Many Americans students come over medicated. They have anxiety medication. However, that same amount of medication in a different and stressful (just because it is new) environment, will have a different impact or effect. So, medication not working any longer is a big issue. Students also don’t know or are scared to integrate culturally. Essentially, Americans are being seen as the stereotype they do not want to be. This is the stem of a lot of problems.

One of the biggest issues is also what happens after students have stepped out of their comfort zone. For example, when you’re back at home and you’re dreaming of studying abroad, you have hopes of getting out of your cocoon, growing differently, becoming independent. You want to sit in piazzas, drink coffee, and read a book. That’s all very nice, but what does that really feel like when you get there? Getting out of your comfort zone feels really uncomfortable. And none of us are used to being uncomfortable! Going to sit in a sunny piazza with a coffee and a book sounds like a glamorous idea when you’re home; but when you’re actually here, well you’ve gotta get up in the morning, you’ve gotta leave your apartment (probably on your own), then you walk, look around and think “why am I here?” The reality of doing what you dreamed can provoke a lot of anxiety.

 

“Going to sit in a sunny piazza with a coffee and a book sounds like a glamorous idea when you’re home; but when you’re actually here, well you’ve gotta get up in the morning, you’ve gotta leave your apartment (probably on your own), then you walk, look around and think ‘why am I here?’”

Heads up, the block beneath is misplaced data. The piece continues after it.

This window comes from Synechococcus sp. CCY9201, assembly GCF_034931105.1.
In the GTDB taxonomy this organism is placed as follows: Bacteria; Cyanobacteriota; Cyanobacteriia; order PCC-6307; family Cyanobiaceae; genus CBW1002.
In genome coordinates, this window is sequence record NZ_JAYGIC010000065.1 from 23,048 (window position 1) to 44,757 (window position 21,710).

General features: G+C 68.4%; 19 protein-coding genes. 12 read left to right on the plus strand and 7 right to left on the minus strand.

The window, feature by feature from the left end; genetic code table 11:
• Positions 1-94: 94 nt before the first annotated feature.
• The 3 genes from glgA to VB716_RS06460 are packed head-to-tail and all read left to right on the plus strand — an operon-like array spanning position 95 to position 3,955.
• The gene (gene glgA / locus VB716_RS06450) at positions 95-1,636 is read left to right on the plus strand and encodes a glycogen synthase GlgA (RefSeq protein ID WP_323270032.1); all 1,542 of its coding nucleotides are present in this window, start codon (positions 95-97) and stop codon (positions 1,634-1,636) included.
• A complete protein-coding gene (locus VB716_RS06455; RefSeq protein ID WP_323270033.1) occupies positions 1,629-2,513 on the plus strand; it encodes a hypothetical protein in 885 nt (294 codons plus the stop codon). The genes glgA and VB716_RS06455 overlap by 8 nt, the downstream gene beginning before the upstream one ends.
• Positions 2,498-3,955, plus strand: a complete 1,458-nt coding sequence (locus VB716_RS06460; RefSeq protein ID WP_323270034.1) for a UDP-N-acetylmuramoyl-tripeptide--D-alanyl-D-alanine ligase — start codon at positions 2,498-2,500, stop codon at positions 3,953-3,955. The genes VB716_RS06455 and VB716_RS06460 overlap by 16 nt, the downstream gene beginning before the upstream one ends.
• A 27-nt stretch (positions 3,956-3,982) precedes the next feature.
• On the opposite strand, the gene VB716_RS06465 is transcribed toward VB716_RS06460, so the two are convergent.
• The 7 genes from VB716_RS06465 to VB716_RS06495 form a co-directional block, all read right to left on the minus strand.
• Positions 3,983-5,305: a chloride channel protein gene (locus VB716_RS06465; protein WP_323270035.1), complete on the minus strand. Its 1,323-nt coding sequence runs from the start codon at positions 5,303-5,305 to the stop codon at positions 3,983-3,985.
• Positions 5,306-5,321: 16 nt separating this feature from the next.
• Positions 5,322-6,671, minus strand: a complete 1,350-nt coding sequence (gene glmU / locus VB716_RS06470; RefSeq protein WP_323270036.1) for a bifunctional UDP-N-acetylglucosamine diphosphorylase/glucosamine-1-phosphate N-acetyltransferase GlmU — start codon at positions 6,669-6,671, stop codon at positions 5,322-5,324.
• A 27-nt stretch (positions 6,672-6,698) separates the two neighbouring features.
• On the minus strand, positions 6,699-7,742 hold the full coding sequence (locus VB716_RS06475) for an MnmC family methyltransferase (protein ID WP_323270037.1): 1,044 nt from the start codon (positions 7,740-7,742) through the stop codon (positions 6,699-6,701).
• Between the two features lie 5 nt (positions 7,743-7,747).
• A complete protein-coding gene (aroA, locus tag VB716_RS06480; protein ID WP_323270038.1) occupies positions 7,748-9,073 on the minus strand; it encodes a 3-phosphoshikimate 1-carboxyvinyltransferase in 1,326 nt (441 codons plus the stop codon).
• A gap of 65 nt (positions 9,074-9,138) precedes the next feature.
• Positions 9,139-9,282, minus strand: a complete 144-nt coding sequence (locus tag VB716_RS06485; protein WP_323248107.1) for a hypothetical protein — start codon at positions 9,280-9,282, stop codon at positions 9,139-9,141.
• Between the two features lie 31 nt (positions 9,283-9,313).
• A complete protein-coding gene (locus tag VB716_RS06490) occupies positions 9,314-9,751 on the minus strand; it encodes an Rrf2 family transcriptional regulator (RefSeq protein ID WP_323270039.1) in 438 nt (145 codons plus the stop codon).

What advice would you give to a student like me then?

First, if you are here for only one semester, you need to know and get used to the disappointment that you will not learn fluent Italian in only one semester -chuckles-.

Think about the things you love doing at home (hobbies, interests, yoga, sports). Ask your university how can you get involve in those things here. Whatever you do back home, there will be a group of young italians that do the same here. Try hard to get into those Italian groups. Italians are used to people being transient since they see so many tourists constantly and don’t necessarily want to form strong ties with people who’re staying for such short periods of time. Therefore, it’s important to manage your expectations. However, I consider they can be very welcoming.

Another thing I would suggest is to take off the lens of your own culture. For example in Italy, when you walk into a bar/shop/restaurant, it is the customer’s job to greet the people that work there. This is different from in the US, where the host greets you first. Here in Italy, it’s the world turned on its head! If you walk into a bar/shop/restaurant and don’t say “buongiorno” for instance, in the host’s perception, you’ve been really rude. So in this situation, it’s not poor customer service but it’s just things done in a very different way.

At the very least, if something looks unfriendly or not as you’d expect, there might be a reason for it that you just don’t know yet. It’s important to keep your mind open, learn, and meet new people to understand the new culture.

 

“If something looks unfriendly or not as you’d expect, there might be a reason for it that you just don’t know yet. It’s important to keep your mind open, learn, and meet new people to understand the new culture.”

Learn more about Dr. Georgiou’s company, Mondo Equilibrio, at mondoequilibrio.com and all the wonderful work they are doing here in Italy!

Prachy Mahbub

Prachy is an undergraduate student from Dhaka, Bangladesh who is pursuing a double major in Neuroscience and Religion at Mount Holyoke College. Her interests lie in researching the genetic basis of multi-sensory differences in children with autism spectrum disorder and novel interventions that can alleviate them. She is also fascinated by the neural significance of religious faith and how it influences fundamental aspects of cognition. She’s an avid traveler, classical dancer, and loves to write poetry in her free time.